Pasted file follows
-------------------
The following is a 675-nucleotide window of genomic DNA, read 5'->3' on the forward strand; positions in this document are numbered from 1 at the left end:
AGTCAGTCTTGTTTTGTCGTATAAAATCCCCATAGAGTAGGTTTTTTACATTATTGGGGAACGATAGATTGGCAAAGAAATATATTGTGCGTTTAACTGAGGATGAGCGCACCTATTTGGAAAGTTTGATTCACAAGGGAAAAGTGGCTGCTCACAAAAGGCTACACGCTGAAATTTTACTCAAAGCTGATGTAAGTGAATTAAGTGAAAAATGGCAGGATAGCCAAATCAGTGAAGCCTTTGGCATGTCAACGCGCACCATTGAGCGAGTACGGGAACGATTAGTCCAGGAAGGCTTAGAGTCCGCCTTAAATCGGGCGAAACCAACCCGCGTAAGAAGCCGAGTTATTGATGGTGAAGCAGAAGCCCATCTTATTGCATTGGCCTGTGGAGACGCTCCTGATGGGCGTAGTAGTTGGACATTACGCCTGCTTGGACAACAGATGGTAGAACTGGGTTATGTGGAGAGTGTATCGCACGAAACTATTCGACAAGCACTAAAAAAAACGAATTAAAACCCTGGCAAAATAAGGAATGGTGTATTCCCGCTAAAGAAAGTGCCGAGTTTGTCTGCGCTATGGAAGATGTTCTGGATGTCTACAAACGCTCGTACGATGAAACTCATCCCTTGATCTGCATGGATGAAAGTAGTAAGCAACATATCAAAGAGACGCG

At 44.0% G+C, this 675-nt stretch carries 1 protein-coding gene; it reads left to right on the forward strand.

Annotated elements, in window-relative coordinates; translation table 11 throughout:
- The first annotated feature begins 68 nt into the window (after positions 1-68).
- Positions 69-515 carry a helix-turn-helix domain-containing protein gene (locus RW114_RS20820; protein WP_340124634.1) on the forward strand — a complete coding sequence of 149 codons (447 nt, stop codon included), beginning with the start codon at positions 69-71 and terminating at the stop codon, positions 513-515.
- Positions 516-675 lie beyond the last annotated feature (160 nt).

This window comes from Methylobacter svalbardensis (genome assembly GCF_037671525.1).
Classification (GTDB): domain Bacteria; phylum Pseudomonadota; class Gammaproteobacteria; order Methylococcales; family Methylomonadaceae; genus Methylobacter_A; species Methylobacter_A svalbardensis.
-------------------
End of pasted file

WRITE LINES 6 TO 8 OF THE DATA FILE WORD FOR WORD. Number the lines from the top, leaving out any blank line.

- Positions 69-515 carry a helix-turn-helix domain-containing protein gene (locus RW114_RS20820; protein WP_340124634.1) on the forward strand — a complete coding sequence of 149 codons (447 nt, stop codon included), beginning with the start codon at positions 69-71 and terminating at the stop codon, positions 513-515.
- Positions 516-675 lie beyond the last annotated feature (160 nt).

This window comes from Methylobacter svalbardensis (genome assembly GCF_037671525.1).